Objective: To determine differences in lengths of stay, length of therapy, emergency department (ED) utilization, and hospital readmissions between infants with neonatal abstinence syndrome (NAS) treated exclusively with inpatient pharmacotherapy compared with those discharged on outpatient pharmacotherapy.
Study design: This retrospective cohort study of infants enrolled in the Tennessee Medicaid program used administrative and vital records data from 2009 to 2011. Medical record review was used to confirm cases of NAS and classify treatment type. Negative binomial regression was used to compare length of therapy and ordinal regression was used to determine frequency of ED visits and hospital readmissions.
Results: Among a cohort of 736 patients with confirmed NAS, 72.3% were treated with pharmacotherapy of which approximately one-half (45.5%) were discharged home on outpatient medications. For infants discharged on outpatient pharmacotherapy, initial hospital length of stay was shorter (11 vs 23 days; P < .001) and length of therapy was longer (60 vs 19 days; adjusted incidence rate ratio [aIRR] 2.84, 95%CI 2.31-3.52). After adjusting for potential confounders, infants discharged on outpatient pharmacotherapy had a greater number of ED visits within 6 months of discharge (adjusted odds ratio [aOR] 1.52, 95% CI 1.06-2.17) compared with those treated as inpatients alone.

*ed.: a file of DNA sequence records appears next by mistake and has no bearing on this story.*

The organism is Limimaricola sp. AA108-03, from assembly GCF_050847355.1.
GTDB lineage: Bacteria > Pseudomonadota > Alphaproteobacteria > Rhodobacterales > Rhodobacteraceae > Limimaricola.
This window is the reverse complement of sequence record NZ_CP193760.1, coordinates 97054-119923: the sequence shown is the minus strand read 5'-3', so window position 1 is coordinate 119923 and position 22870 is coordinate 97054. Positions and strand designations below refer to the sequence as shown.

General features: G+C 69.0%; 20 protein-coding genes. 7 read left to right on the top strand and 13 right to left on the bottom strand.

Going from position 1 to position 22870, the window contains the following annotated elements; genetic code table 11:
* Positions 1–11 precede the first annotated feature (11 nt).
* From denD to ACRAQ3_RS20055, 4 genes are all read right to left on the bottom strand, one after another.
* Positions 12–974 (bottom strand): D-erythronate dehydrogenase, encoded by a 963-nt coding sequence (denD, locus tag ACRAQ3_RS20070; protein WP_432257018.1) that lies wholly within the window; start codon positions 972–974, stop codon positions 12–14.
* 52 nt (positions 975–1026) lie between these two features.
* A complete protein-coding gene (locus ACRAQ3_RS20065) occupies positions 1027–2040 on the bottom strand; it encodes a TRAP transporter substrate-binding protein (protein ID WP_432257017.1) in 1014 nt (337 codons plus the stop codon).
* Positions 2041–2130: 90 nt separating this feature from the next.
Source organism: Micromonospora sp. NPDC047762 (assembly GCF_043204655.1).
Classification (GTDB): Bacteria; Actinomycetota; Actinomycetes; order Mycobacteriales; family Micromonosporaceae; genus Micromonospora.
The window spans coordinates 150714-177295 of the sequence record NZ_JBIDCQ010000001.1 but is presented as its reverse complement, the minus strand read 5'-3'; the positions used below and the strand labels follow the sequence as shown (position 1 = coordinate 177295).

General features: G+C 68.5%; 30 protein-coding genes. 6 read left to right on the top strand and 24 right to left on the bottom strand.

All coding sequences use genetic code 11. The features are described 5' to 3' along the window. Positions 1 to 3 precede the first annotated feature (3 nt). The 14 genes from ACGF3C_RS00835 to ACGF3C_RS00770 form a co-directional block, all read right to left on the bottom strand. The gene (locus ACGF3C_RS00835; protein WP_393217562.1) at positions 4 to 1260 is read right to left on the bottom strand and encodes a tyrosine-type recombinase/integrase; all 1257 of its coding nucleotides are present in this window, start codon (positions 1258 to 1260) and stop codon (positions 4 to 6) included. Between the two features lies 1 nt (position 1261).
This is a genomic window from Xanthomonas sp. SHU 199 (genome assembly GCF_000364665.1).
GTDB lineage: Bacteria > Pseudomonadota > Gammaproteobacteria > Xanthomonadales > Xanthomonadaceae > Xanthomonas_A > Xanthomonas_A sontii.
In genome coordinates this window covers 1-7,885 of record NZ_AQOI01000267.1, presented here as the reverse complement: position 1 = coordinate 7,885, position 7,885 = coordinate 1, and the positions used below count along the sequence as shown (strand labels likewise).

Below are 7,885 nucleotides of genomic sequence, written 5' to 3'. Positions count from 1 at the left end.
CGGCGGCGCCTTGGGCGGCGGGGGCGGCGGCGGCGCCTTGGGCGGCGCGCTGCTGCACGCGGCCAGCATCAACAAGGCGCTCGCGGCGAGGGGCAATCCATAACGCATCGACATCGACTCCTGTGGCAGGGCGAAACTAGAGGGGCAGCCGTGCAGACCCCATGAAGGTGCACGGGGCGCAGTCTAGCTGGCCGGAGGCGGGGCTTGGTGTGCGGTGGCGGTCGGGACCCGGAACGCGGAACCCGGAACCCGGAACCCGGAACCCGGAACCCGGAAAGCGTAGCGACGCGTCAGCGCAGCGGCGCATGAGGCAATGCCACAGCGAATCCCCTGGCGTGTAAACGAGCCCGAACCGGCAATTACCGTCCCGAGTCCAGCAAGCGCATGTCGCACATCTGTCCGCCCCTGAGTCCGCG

Conclusions: Outpatient pharmacotherapy for NAS was associated with higher length of therapy and higher rates of ED utilization when compared with infants treated exclusively as inpatients. Future research should focus on improving the efficiency of NAS management while minimizing postdischarge complications.
Keywords: neonatal abstinence syndrome; neonatal opioid withdrawal; opioid; outpatient pharmacotherapy; phenobarbital.
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